Tuesday, August 22, 2017

"America First" and teen pregnancy

For once, America is already first, although that's not a matter of pride. Despite having declined over time, the U.S. continues to suffer from the highest teen pregnancy rate in the developed world, close to 80% of those unplanned — and of those, three quarters winding up in abortion, and one quarter in birth.

Unplanned pregnancies, teen pregnancies in particular, exact a high cost both on society and the individual mothers and children. Teen mothers are more likely to never finish high school. Teen mothers are more likely to live in poverty. Children of teen mothers are more likely to under-perform in school and to be incarcerated. The list goes on.

Preventing teen pregnancy: social cost, lives impacted, abortions — a moral issue to "pro-life" advocates, should be a cause we can all unite on. Fully one quarter of all women under 20 become pregnant. But the Trump administration and Health and Human Services under Tom Price are attempting to deliver a death blow to scientifically supported teen sex awareness and pregnancy prevention.

Teen pregnancy prevention program eliminated

The Obama Administration launched its Teen Pregnancy Prevention Initiative in 2010. Per the Guttmacher Institute: "The $114.5 million teen pregnancy prevention initiative signed into law by President Obama in December 2009 marks a major turning point in U.S. sex education policy, according to a new analysis published in the Winter 2010 issue of the Guttmacher Policy Review. The initiative replaces many of the most rigid and ineffective abstinence-only programs, which by law were required to have nonmarital abstinence promotion as their 'exclusive purpose' and were prohibited from discussing the benefits of contraception."

Last month, the Department of Health and Human Services’ Office of Adolescent Health terminated President Obama's teen pregnancy prevention (TPP) program, which had awarded grants to identify scientifically validated ways to assist teenagers in avoiding unwanted pregnancies. The cut eliminated over $200 million which funded programs and research currently in progress at more than 80 organizations, including world-renowned institutions such as Children’s Hospital of Los Angeles and Johns Hopkins University. The cut also immediately terminated a separate $2.9 million multi-institution consortium grant after the first year of its five-year research program. Several terminated grantees were told the decision was made by Valerie Huber, chief of staff of the Office of the Assistant Secretary for Health. Huber is a Trump appointee who promotes abstinence and opposes sex education. The proposed 2018 HHS budget funds only abstinence education. See the "Extend Abstinence Education and Personal Responsibility Education Program" line item, page 34, in the 2018 budget. The abstinence-only-until-marriage ("AOUM") “Sexual Risk Avoidance Education” program was created by Congress in fiscal year 2016, and is defined as “voluntarily refraining from nonmarital sexual activity” and teaching the “benefits associated with self-regulation.”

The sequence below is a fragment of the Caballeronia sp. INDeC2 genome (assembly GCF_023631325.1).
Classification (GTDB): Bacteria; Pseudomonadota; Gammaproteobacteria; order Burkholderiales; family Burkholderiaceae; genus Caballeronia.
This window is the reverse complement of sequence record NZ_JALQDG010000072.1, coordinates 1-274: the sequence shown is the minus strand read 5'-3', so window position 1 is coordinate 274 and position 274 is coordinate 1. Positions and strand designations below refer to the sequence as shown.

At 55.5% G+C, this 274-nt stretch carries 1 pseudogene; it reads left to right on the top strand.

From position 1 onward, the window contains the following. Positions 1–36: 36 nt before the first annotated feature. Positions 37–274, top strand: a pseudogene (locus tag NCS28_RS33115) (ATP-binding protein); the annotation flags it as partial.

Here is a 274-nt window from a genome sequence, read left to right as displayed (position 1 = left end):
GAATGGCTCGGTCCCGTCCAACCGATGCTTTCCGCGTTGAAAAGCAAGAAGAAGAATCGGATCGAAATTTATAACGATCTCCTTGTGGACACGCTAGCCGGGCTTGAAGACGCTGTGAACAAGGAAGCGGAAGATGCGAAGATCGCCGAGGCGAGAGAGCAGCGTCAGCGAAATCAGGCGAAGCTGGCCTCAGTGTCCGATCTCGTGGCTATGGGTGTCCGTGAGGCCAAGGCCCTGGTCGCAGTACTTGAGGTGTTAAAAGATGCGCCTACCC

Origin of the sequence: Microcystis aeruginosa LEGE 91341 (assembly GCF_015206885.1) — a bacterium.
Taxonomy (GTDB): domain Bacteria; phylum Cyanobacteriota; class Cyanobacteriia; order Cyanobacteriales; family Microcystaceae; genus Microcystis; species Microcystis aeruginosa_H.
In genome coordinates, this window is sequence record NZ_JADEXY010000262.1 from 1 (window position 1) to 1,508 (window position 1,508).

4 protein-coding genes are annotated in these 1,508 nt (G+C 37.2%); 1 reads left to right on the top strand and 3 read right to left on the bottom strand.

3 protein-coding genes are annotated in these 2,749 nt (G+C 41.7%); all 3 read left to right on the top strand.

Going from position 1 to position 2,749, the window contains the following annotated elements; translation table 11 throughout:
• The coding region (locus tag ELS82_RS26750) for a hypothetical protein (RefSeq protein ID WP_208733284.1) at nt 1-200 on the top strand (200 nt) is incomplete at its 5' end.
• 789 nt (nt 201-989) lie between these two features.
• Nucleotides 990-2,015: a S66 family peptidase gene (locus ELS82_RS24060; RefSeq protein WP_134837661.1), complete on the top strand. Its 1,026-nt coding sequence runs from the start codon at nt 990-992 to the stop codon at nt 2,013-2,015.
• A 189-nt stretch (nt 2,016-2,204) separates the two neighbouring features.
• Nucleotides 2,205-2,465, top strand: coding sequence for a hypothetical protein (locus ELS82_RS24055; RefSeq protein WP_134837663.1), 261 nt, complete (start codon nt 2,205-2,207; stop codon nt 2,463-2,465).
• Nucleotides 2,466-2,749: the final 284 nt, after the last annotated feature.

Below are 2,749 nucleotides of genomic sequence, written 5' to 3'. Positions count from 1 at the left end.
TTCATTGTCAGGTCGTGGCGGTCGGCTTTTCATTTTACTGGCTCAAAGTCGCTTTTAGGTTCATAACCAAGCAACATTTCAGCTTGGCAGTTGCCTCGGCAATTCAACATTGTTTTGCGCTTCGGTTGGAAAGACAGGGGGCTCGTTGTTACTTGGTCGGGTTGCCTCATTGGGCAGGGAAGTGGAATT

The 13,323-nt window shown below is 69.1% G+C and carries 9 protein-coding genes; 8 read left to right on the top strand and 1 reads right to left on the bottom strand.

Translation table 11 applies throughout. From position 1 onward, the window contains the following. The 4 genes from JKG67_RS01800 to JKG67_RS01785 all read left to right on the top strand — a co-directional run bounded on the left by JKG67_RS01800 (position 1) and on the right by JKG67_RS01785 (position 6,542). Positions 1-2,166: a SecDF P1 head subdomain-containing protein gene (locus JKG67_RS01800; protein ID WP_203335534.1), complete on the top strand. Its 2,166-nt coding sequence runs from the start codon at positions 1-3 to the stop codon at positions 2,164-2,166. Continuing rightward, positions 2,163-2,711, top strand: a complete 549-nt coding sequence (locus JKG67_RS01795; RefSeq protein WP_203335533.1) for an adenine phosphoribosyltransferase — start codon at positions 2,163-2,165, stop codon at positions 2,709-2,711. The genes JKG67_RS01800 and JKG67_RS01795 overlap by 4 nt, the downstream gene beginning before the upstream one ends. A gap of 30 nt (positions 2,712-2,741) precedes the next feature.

The notion that abstinence is the only moral and viable solution to preventing teen pregnancy has been proven ineffective over and over again. In fact, teen pregnancy rates go up in states which offer AOUM-only programs. Even if the Trump administration's (reported) intent is to promote abstinence-only programs, victims of this cut include University of Southern California’s workshops for teaching parents how to talk to middle school kids about delaying sexual activity.[1]

Public health is not a political issue

The somewhat good news is that figures from the CDC indicate the rate of teen pregnancies has been in steady decline. Nevertheless, as we noted, we still lead all industrialized nations:

at CDC web site[2]

We quote the CDC's argument for pregnancy prevention:

Teen pregnancy and childbearing bring substantial social and economic costs through immediate and long-term impacts on teen parents and their children.

  • In 2010, teen pregnancy and childbirth accounted for at least $9.4 billion in costs to U.S. taxpayers for increased health care and foster care, increased incarceration rates among children of teen parents, and lost tax revenue because of lower educational attainment and income among teen mothers.